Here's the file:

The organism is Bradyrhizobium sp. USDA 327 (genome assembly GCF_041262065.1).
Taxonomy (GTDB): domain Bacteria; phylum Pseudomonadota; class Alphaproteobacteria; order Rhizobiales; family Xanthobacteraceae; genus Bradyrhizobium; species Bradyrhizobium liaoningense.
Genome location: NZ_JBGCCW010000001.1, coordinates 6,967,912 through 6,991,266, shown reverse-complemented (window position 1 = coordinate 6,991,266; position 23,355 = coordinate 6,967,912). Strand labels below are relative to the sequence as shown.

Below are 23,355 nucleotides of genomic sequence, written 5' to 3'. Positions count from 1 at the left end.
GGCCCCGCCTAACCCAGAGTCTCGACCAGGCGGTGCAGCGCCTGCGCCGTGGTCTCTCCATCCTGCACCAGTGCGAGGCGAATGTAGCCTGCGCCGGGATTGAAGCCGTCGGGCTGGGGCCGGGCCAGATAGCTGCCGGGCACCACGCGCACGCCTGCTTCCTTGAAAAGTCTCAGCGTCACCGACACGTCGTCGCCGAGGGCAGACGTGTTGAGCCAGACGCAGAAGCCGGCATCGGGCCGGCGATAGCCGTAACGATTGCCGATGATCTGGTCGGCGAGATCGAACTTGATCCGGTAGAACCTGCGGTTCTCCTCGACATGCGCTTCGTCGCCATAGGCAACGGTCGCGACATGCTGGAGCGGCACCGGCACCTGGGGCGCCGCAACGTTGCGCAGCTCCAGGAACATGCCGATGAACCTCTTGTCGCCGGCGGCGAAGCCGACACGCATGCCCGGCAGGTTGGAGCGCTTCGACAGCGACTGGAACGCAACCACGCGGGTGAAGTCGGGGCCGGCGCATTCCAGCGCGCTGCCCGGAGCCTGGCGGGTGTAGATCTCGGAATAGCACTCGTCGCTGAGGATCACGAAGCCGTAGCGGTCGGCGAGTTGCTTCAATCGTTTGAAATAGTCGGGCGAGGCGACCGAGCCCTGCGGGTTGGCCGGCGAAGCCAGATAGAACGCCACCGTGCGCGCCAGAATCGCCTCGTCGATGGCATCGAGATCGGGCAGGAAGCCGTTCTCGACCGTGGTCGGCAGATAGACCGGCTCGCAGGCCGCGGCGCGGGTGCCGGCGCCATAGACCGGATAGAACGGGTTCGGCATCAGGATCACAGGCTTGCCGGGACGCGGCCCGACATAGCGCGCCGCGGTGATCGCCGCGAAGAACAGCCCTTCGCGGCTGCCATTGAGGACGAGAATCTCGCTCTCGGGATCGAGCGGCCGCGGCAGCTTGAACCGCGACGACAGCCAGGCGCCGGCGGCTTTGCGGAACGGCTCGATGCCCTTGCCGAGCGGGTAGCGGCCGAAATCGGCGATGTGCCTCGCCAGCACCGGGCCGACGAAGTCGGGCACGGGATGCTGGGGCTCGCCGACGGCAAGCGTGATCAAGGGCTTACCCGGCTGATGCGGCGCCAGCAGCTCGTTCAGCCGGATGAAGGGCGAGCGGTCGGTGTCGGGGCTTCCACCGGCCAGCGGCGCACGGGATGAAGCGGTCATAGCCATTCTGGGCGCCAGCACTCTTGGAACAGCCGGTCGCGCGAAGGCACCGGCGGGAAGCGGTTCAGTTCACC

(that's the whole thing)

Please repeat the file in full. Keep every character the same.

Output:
The organism is Bradyrhizobium sp. USDA 327 (genome assembly GCF_041262065.1).
Taxonomy (GTDB): domain Bacteria; phylum Pseudomonadota; class Alphaproteobacteria; order Rhizobiales; family Xanthobacteraceae; genus Bradyrhizobium; species Bradyrhizobium liaoningense.
Genome location: NZ_JBGCCW010000001.1, coordinates 6,967,912 through 6,991,266, shown reverse-complemented (window position 1 = coordinate 6,991,266; position 23,355 = coordinate 6,967,912). Strand labels below are relative to the sequence as shown.

Below are 23,355 nucleotides of genomic sequence, written 5' to 3'. Positions count from 1 at the left end.
GGCCCCGCCTAACCCAGAGTCTCGACCAGGCGGTGCAGCGCCTGCGCCGTGGTCTCTCCATCCTGCACCAGTGCGAGGCGAATGTAGCCTGCGCCGGGATTGAAGCCGTCGGGCTGGGGCCGGGCCAGATAGCTGCCGGGCACCACGCGCACGCCTGCTTCCTTGAAAAGTCTCAGCGTCACCGACACGTCGTCGCCGAGGGCAGACGTGTTGAGCCAGACGCAGAAGCCGGCATCGGGCCGGCGATAGCCGTAACGATTGCCGATGATCTGGTCGGCGAGATCGAACTTGATCCGGTAGAACCTGCGGTTCTCCTCGACATGCGCTTCGTCGCCATAGGCAACGGTCGCGACATGCTGGAGCGGCACCGGCACCTGGGGCGCCGCAACGTTGCGCAGCTCCAGGAACATGCCGATGAACCTCTTGTCGCCGGCGGCGAAGCCGACACGCATGCCCGGCAGGTTGGAGCGCTTCGACAGCGACTGGAACGCAACCACGCGGGTGAAGTCGGGGCCGGCGCATTCCAGCGCGCTGCCCGGAGCCTGGCGGGTGTAGATCTCGGAATAGCACTCGTCGCTGAGGATCACGAAGCCGTAGCGGTCGGCGAGTTGCTTCAATCGTTTGAAATAGTCGGGCGAGGCGACCGAGCCCTGCGGGTTGGCCGGCGAAGCCAGATAGAACGCCACCGTGCGCGCCAGAATCGCCTCGTCGATGGCATCGAGATCGGGCAGGAAGCCGTTCTCGACCGTGGTCGGCAGATAGACCGGCTCGCAGGCCGCGGCGCGGGTGCCGGCGCCATAGACCGGATAGAACGGGTTCGGCATCAGGATCACAGGCTTGCCGGGACGCGGCCCGACATAGCGCGCCGCGGTGATCGCCGCGAAGAACAGCCCTTCGCGGCTGCCATTGAGGACGAGAATCTCGCTCTCGGGATCGAGCGGCCGCGGCAGCTTGAACCGCGACGACAGCCAGGCGCCGGCGGCTTTGCGGAACGGCTCGATGCCCTTGCCGAGCGGGTAGCGGCCGAAATCGGCGATGTGCCTCGCCAGCACCGGGCCGACGAAGTCGGGCACGGGATGCTGGGGCTCGCCGACGGCAAGCGTGATCAAGGGCTTACCCGGCTGATGCGGCGCCAGCAGCTCGTTCAGCCGGATGAAGGGCGAGCGGTCGGTGTCGGGGCTTCCACCGGCCAGCGGCGCACGGGATGAAGCGGTCATAGCCATTCTGGGCGCCAGCACTCTTGGAACAGCCGGTCGCGCGAAGGCACCGGCGGGAAGCGGTTCAGTTCACC